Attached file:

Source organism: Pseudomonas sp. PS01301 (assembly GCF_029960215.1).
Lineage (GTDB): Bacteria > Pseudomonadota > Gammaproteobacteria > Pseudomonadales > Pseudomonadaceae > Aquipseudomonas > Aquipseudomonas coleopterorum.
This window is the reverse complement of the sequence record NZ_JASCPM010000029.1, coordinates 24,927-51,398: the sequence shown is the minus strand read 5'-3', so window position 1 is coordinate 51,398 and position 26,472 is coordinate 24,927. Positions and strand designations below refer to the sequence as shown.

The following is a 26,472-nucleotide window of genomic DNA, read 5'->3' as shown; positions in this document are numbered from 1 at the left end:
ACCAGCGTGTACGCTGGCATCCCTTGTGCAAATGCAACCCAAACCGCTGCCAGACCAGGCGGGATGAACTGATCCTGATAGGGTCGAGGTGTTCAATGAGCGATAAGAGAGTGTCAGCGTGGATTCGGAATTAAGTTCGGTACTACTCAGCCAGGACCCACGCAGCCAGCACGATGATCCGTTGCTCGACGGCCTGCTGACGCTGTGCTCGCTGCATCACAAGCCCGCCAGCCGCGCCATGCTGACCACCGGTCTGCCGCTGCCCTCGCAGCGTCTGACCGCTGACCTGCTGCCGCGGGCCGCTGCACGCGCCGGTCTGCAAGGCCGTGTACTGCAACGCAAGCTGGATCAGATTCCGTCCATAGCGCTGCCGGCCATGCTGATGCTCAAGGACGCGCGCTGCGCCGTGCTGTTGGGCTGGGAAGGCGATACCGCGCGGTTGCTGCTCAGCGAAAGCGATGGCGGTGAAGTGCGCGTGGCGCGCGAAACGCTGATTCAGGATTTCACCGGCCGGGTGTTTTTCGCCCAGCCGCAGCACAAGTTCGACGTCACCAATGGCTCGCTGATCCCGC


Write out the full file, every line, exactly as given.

Source organism: Pseudomonas sp. PS01301 (assembly GCF_029960215.1).
Lineage (GTDB): Bacteria > Pseudomonadota > Gammaproteobacteria > Pseudomonadales > Pseudomonadaceae > Aquipseudomonas > Aquipseudomonas coleopterorum.
This window is the reverse complement of the sequence record NZ_JASCPM010000029.1, coordinates 24,927-51,398: the sequence shown is the minus strand read 5'-3', so window position 1 is coordinate 51,398 and position 26,472 is coordinate 24,927. Positions and strand designations below refer to the sequence as shown.

The following is a 26,472-nucleotide window of genomic DNA, read 5'->3' as shown; positions in this document are numbered from 1 at the left end:
ACCAGCGTGTACGCTGGCATCCCTTGTGCAAATGCAACCCAAACCGCTGCCAGACCAGGCGGGATGAACTGATCCTGATAGGGTCGAGGTGTTCAATGAGCGATAAGAGAGTGTCAGCGTGGATTCGGAATTAAGTTCGGTACTACTCAGCCAGGACCCACGCAGCCAGCACGATGATCCGTTGCTCGACGGCCTGCTGACGCTGTGCTCGCTGCATCACAAGCCCGCCAGCCGCGCCATGCTGACCACCGGTCTGCCGCTGCCCTCGCAGCGTCTGACCGCTGACCTGCTGCCGCGGGCCGCTGCACGCGCCGGTCTGCAAGGCCGTGTACTGCAACGCAAGCTGGATCAGATTCCGTCCATAGCGCTGCCGGCCATGCTGATGCTCAAGGACGCGCGCTGCGCCGTGCTGTTGGGCTGGGAAGGCGATACCGCGCGGTTGCTGCTCAGCGAAAGCGATGGCGGTGAAGTGCGCGTGGCGCGCGAAACGCTGATTCAGGATTTCACCGGCCGGGTGTTTTTCGCCCAGCCGCAGCACAAGTTCGACGTCACCAATGGCTCGCTGATCCCGC